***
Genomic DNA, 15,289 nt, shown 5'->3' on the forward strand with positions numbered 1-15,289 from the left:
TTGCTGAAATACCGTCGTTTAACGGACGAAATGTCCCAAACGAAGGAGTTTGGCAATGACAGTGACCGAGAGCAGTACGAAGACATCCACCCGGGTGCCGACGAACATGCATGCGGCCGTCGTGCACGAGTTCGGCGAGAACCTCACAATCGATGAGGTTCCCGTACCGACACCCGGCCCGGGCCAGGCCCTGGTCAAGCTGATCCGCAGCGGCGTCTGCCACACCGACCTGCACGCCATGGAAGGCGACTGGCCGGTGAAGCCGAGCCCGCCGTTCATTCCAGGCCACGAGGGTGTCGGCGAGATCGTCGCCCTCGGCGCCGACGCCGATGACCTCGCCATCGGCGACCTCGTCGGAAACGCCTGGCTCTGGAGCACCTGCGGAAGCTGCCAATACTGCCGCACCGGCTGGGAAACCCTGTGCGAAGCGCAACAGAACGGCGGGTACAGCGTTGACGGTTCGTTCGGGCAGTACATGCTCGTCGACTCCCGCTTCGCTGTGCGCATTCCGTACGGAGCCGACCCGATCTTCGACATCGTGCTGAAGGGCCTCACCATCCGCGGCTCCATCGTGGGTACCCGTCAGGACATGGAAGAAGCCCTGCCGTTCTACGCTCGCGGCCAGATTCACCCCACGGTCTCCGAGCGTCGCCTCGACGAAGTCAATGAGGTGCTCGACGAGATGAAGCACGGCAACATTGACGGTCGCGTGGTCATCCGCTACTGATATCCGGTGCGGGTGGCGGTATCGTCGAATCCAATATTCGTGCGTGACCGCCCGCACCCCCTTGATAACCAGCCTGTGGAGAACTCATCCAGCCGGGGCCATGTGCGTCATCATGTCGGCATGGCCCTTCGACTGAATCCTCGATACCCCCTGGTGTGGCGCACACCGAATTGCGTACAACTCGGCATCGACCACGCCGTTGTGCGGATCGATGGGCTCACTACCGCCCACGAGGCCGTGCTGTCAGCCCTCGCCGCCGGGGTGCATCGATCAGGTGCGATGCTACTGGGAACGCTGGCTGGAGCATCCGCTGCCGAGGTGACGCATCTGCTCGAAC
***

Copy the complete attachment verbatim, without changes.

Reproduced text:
Genomic DNA, 15,289 nt, shown 5'->3' on the forward strand with positions numbered 1-15,289 from the left:
TTGCTGAAATACCGTCGTTTAACGGACGAAATGTCCCAAACGAAGGAGTTTGGCAATGACAGTGACCGAGAGCAGTACGAAGACATCCACCCGGGTGCCGACGAACATGCATGCGGCCGTCGTGCACGAGTTCGGCGAGAACCTCACAATCGATGAGGTTCCCGTACCGACACCCGGCCCGGGCCAGGCCCTGGTCAAGCTGATCCGCAGCGGCGTCTGCCACACCGACCTGCACGCCATGGAAGGCGACTGGCCGGTGAAGCCGAGCCCGCCGTTCATTCCAGGCCACGAGGGTGTCGGCGAGATCGTCGCCCTCGGCGCCGACGCCGATGACCTCGCCATCGGCGACCTCGTCGGAAACGCCTGGCTCTGGAGCACCTGCGGAAGCTGCCAATACTGCCGCACCGGCTGGGAAACCCTGTGCGAAGCGCAACAGAACGGCGGGTACAGCGTTGACGGTTCGTTCGGGCAGTACATGCTCGTCGACTCCCGCTTCGCTGTGCGCATTCCGTACGGAGCCGACCCGATCTTCGACATCGTGCTGAAGGGCCTCACCATCCGCGGCTCCATCGTGGGTACCCGTCAGGACATGGAAGAAGCCCTGCCGTTCTACGCTCGCGGCCAGATTCACCCCACGGTCTCCGAGCGTCGCCTCGACGAAGTCAATGAGGTGCTCGACGAGATGAAGCACGGCAACATTGACGGTCGCGTGGTCATCCGCTACTGATATCCGGTGCGGGTGGCGGTATCGTCGAATCCAATATTCGTGCGTGACCGCCCGCACCCCCTTGATAACCAGCCTGTGGAGAACTCATCCAGCCGGGGCCATGTGCGTCATCATGTCGGCATGGCCCTTCGACTGAATCCTCGATACCCCCTGGTGTGGCGCACACCGAATTGCGTACAACTCGGCATCGACCACGCCGTTGTGCGGATCGATGGGCTCACTACCGCCCACGAGGCCGTGCTGTCAGCCCTCGCCGCCGGGGTGCATCGATCAGGTGCGATGCTACTGGGAACGCTGGCTGGAGCATCCGCTGCCGAGGTGACGCATCTGCTCGAAC